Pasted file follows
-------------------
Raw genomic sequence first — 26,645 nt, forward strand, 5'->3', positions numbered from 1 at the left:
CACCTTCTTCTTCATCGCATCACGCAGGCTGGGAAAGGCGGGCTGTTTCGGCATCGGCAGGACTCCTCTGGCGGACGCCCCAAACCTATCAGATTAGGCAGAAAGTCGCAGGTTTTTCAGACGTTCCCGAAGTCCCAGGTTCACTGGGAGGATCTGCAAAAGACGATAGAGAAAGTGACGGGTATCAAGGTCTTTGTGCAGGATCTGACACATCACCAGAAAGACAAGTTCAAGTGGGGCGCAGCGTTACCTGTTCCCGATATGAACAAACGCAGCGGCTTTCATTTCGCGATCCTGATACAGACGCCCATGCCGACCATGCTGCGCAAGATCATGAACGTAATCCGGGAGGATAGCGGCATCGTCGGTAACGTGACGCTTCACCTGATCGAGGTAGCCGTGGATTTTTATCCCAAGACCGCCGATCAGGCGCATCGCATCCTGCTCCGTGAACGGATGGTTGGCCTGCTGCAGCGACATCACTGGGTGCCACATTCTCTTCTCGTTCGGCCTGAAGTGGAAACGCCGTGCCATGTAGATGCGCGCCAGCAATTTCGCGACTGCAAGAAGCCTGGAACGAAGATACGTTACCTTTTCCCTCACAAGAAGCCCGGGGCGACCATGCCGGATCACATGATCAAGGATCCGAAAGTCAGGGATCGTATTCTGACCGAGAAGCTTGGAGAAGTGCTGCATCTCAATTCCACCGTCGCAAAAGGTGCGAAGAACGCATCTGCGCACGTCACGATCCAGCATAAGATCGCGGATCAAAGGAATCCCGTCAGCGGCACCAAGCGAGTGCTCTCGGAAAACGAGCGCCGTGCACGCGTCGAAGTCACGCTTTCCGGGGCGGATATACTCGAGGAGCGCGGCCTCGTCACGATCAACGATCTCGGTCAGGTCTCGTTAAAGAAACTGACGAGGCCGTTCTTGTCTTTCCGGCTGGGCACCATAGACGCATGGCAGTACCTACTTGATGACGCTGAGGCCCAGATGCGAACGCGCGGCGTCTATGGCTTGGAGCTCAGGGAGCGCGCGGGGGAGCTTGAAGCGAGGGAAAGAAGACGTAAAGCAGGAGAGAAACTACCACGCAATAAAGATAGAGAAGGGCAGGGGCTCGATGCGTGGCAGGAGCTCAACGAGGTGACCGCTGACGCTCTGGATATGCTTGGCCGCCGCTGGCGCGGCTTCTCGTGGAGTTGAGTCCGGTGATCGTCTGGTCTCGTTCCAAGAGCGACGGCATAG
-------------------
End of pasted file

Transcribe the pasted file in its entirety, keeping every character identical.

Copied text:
Raw genomic sequence first — 26,645 nt, forward strand, 5'->3', positions numbered from 1 at the left:
CACCTTCTTCTTCATCGCATCACGCAGGCTGGGAAAGGCGGGCTGTTTCGGCATCGGCAGGACTCCTCTGGCGGACGCCCCAAACCTATCAGATTAGGCAGAAAGTCGCAGGTTTTTCAGACGTTCCCGAAGTCCCAGGTTCACTGGGAGGATCTGCAAAAGACGATAGAGAAAGTGACGGGTATCAAGGTCTTTGTGCAGGATCTGACACATCACCAGAAAGACAAGTTCAAGTGGGGCGCAGCGTTACCTGTTCCCGATATGAACAAACGCAGCGGCTTTCATTTCGCGATCCTGATACAGACGCCCATGCCGACCATGCTGCGCAAGATCATGAACGTAATCCGGGAGGATAGCGGCATCGTCGGTAACGTGACGCTTCACCTGATCGAGGTAGCCGTGGATTTTTATCCCAAGACCGCCGATCAGGCGCATCGCATCCTGCTCCGTGAACGGATGGTTGGCCTGCTGCAGCGACATCACTGGGTGCCACATTCTCTTCTCGTTCGGCCTGAAGTGGAAACGCCGTGCCATGTAGATGCGCGCCAGCAATTTCGCGACTGCAAGAAGCCTGGAACGAAGATACGTTACCTTTTCCCTCACAAGAAGCCCGGGGCGACCATGCCGGATCACATGATCAAGGATCCGAAAGTCAGGGATCGTATTCTGACCGAGAAGCTTGGAGAAGTGCTGCATCTCAATTCCACCGTCGCAAAAGGTGCGAAGAACGCATCTGCGCACGTCACGATCCAGCATAAGATCGCGGATCAAAGGAATCCCGTCAGCGGCACCAAGCGAGTGCTCTCGGAAAACGAGCGCCGTGCACGCGTCGAAGTCACGCTTTCCGGGGCGGATATACTCGAGGAGCGCGGCCTCGTCACGATCAACGATCTCGGTCAGGTCTCGTTAAAGAAACTGACGAGGCCGTTCTTGTCTTTCCGGCTGGGCACCATAGACGCATGGCAGTACCTACTTGATGACGCTGAGGCCCAGATGCGAACGCGCGGCGTCTATGGCTTGGAGCTCAGGGAGCGCGCGGGGGAGCTTGAAGCGAGGGAAAGAAGACGTAAAGCAGGAGAGAAACTACCACGCAATAAAGATAGAGAAGGGCAGGGGCTCGATGCGTGGCAGGAGCTCAACGAGGTGACCGCTGACGCTCTGGATATGCTTGGCCGCCGCTGGCGCGGCTTCTCGTGGAGTTGAGTCCGGTGATCGTCTGGTCTCGTTCCAAGAGCGACGGCATAG